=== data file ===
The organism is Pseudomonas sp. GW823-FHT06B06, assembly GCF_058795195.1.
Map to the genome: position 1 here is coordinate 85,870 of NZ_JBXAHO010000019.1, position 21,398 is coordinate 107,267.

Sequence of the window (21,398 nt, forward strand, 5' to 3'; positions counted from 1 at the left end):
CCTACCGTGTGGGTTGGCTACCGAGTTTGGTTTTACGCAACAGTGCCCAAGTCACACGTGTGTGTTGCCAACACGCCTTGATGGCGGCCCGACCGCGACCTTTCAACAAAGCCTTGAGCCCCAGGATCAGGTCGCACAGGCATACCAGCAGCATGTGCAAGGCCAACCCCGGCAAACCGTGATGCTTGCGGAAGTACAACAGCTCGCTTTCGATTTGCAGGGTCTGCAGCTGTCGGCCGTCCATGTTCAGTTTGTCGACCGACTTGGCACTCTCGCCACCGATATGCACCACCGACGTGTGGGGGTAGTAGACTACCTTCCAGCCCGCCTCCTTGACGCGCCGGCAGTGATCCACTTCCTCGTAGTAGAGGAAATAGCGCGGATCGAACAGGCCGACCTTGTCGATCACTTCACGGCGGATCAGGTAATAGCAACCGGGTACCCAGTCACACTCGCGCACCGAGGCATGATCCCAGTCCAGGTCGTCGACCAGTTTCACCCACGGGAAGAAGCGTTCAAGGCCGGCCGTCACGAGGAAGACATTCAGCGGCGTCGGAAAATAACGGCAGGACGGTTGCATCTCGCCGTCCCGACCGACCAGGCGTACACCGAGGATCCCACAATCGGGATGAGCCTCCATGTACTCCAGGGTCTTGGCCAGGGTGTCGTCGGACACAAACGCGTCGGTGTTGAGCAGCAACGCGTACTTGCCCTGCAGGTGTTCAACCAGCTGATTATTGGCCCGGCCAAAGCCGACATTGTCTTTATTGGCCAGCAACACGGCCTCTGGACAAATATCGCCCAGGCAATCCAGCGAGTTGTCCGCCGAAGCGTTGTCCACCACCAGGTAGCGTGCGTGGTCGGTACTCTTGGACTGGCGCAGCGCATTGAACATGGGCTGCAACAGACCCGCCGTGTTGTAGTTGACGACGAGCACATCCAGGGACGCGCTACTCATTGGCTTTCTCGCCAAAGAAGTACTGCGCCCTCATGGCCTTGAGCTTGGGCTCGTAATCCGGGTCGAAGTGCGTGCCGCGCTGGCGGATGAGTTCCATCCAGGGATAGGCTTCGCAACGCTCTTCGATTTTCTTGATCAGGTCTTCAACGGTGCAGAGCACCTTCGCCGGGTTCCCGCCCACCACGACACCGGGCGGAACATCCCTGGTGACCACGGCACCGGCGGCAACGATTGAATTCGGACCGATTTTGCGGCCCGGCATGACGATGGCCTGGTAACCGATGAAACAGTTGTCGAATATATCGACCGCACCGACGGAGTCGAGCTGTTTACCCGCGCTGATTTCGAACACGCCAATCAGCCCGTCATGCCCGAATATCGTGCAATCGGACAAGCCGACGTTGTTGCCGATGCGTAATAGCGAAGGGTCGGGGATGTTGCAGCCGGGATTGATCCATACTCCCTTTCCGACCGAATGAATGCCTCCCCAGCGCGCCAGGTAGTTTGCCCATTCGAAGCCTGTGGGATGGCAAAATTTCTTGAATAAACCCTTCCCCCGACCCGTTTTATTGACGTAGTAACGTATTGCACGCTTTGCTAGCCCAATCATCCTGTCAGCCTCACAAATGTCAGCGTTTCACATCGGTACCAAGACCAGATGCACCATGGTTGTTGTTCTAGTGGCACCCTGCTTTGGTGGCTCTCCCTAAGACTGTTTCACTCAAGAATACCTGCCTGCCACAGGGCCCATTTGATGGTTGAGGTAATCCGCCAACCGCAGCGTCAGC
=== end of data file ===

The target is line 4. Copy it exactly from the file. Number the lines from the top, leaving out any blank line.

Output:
CCTACCGTGTGGGTTGGCTACCGAGTTTGGTTTTACGCAACAGTGCCCAAGTCACACGTGTGTGTTGCCAACACGCCTTGATGGCGGCCCGACCGCGACCTTTCAACAAAGCCTTGAGCCCCAGGATCAGGTCGCACAGGCATACCAGCAGCATGTGCAAGGCCAACCCCGGCAAACCGTGATGCTTGCGGAAGTACAACAGCTCGCTTTCGATTTGCAGGGTCTGCAGCTGTCGGCCGTCCATGTTCAGTTTGTCGACCGACTTGGCACTCTCGCCACCGATATGCACCACCGACGTGTGGGGGTAGTAGACTACCTTCCAGCCCGCCTCCTTGACGCGCCGGCAGTGATCCACTTCCTCGTAGTAGAGGAAATAGCGCGGATCGAACAGGCCGACCTTGTCGATCACTTCACGGCGGATCAGGTAATAGCAACCGGGTACCCAGTCACACTCGCGCACCGAGGCATGATCCCAGTCCAGGTCGTCGACCAGTTTCACCCACGGGAAGAAGCGTTCAAGGCCGGCCGTCACGAGGAAGACATTCAGCGGCGTCGGAAAATAACGGCAGGACGGTTGCATCTCGCCGTCCCGACCGACCAGGCGTACACCGAGGATCCCACAATCGGGATGAGCCTCCATGTACTCCAGGGTCTTGGCCAGGGTGTCGTCGGACACAAACGCGTCGGTGTTGAGCAGCAACGCGTACTTGCCCTGCAGGTGTTCAACCAGCTGATTATTGGCCCGGCCAAAGCCGACATTGTCTTTATTGGCCAGCAACACGGCCTCTGGACAAATATCGCCCAGGCAATCCAGCGAGTTGTCCGCCGAAGCGTTGTCCACCACCAGGTAGCGTGCGTGGTCGGTACTCTTGGACTGGCGCAGCGCATTGAACATGGGCTGCAACAGACCCGCCGTGTTGTAGTTGACGACGAGCACATCCAGGGACGCGCTACTCATTGGCTTTCTCGCCAAAGAAGTACTGCGCCCTCATGGCCTTGAGCTTGGGCTCGTAATCCGGGTCGAAGTGCGTGCCGCGCTGGCGGATGAGTTCCATCCAGGGATAGGCTTCGCAACGCTCTTCGATTTTCTTGATCAGGTCTTCAACGGTGCAGAGCACCTTCGCCGGGTTCCCGCCCACCACGACACCGGGCGGAACATCCCTGGTGACCACGGCACCGGCGGCAACGATTGAATTCGGACCGATTTTGCGGCCCGGCATGACGATGGCCTGGTAACCGATGAAACAGTTGTCGAATATATCGACCGCACCGACGGAGTCGAGCTGTTTACCCGCGCTGATTTCGAACACGCCAATCAGCCCGTCATGCCCGAATATCGTGCAATCGGACAAGCCGACGTTGTTGCCGATGCGTAATAGCGAAGGGTCGGGGATGTTGCAGCCGGGATTGATCCATACTCCCTTTCCGACCGAATGAATGCCTCCCCAGCGCGCCAGGTAGTTTGCCCATTCGAAGCCTGTGGGATGGCAAAATTTCTTGAATAAACCCTTCCCCCGACCCGTTTTATTGACGTAGTAACGTATTGCACGCTTTGCTAGCCCAATCATCCTGTCAGCCTCACAAATGTCAGCGTTTCACATCGGTACCAAGACCAGATGCACCATGGTTGTTGTTCTAGTGGCACCCTGCTTTGGTGGCTCTCCCTAAGACTGTTTCACTCAAGAATACCTGCCTGCCACAGGGCCCATTTGATGGTTGAGGTAATCCGCCAACCGCAGCGTCAGC